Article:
Fucked Up – Year Of The Ox

The latest installment of Fucked Up’s 12” single series in celebration of the Chinese Zodiac is out and it’s called “Year Of The Ox”. Just like its predecessors, it sees Fucked Up stretching the fabric of hardcore like a fat chick dressed in lycra. You keep on expecting that it will burst at the seams, but something everything stays contained.

The 13-minute epic that is “Year Of The Ox” starts off with a string quartet before erupting into some loud riffage topped off with vocalist Pink Eyes’ typical bark. Halfway through the song there’s a very dramatic climax after which Zola Jesus' Nike Rosa Danilova gets to wrap her vocal chords around Pink Eyes’ for the remainder of the song. Pretty cool stuff.

Next is up is “Solomon’s Song” which is – only – twelve minutes long. It’s a little less accessible than its predecessor. Described as a gothic vampire love tribute to Twilight, it’s a little too experimental for my taste buds. I think it’s the five-minute saxophone solo courtesy of the Bitters' Aerin Fogel that finished me off in the end.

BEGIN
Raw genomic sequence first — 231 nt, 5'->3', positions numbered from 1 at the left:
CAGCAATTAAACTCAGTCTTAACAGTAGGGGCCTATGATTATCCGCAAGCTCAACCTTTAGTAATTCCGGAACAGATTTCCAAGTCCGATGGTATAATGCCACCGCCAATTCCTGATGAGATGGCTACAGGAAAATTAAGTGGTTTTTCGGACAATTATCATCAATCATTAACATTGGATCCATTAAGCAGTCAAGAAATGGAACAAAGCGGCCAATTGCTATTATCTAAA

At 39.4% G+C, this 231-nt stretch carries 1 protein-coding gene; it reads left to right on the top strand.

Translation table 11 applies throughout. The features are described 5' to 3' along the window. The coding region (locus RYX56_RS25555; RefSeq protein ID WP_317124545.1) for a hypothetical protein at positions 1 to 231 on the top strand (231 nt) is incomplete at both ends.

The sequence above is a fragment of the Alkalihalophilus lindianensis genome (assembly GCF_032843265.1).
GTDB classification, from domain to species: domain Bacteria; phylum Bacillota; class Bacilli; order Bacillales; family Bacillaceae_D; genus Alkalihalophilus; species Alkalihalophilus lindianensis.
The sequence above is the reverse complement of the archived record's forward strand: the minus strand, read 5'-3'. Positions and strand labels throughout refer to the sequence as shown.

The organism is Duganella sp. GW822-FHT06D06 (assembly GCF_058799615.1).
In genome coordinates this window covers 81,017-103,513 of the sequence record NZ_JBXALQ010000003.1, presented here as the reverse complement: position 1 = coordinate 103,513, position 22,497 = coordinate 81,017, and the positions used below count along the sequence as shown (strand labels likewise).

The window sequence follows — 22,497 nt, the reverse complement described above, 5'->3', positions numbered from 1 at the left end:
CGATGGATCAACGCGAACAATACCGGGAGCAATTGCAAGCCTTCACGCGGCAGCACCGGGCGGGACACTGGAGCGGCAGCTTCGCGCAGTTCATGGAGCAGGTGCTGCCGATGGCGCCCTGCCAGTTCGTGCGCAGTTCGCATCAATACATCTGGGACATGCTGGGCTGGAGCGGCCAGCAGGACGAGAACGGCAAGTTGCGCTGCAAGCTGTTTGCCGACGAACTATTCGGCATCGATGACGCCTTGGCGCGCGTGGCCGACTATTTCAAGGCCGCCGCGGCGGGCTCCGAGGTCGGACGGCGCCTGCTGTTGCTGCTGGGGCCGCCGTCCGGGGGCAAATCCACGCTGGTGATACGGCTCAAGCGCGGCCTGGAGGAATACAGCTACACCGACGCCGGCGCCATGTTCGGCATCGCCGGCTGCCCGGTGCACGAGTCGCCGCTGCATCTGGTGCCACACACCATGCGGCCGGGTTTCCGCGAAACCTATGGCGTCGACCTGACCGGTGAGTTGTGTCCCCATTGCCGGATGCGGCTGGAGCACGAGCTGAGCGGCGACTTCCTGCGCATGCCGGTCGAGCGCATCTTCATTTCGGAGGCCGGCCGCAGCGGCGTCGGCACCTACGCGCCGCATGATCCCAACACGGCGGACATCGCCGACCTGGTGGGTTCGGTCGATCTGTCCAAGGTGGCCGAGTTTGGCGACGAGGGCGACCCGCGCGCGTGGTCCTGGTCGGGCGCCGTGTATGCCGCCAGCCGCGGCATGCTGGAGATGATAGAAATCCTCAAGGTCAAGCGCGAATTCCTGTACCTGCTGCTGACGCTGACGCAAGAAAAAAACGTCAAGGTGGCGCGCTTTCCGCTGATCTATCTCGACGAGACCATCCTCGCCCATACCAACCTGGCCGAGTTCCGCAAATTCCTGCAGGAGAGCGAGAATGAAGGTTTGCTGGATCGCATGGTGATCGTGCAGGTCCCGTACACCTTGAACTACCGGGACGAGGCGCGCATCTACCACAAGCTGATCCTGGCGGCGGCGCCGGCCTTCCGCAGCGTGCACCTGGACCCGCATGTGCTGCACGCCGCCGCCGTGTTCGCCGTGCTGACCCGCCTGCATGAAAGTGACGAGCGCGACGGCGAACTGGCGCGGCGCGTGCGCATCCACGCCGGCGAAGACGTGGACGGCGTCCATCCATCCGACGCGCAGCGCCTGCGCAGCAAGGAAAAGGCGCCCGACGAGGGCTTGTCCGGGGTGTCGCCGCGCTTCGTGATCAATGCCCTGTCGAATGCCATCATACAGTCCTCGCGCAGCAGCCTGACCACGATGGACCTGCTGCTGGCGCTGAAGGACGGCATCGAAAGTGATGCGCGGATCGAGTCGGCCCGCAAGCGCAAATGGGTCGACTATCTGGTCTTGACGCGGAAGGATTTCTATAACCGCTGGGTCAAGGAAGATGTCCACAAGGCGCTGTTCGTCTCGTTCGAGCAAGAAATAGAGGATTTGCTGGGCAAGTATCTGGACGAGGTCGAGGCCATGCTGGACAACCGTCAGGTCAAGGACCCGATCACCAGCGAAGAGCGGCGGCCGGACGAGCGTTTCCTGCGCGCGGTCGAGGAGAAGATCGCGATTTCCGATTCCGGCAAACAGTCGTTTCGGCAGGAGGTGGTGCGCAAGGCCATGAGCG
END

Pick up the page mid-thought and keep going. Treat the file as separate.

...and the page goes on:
It’s all nice and well but when is that new full-length finally coming out?
Score: 6.5 out of 10

Alpha & Omega – Life Swallower

The band already hints towards it with their name, but Los Angeles’ Alpha & Omega are indeed influenced by both the old and modern sounds of hardcore. Taking cues from Leeway, Cro-Mags (whose third album was called “Alpha Omega”) and Biohazard, these guys claw their way through eleven songs on their debut full-length “Life Swallower” and end up sounding not too different from other current acts such as Cruel Hand and Blacklisted.

They do everything that is expected of a NYHC-influenced band (thrashy riffs, groovy mosh parts,…) and even throw in a couple of decent guitar solos. On top of that they have a vocalist who is equipped with an especially gnarly bark that fits the music to a tee. When you put it all together, you’re looking at an impressive debut by a band that I’m pretty sure we’ll hear a lot more of in the future.
Score: 7.5 out of 10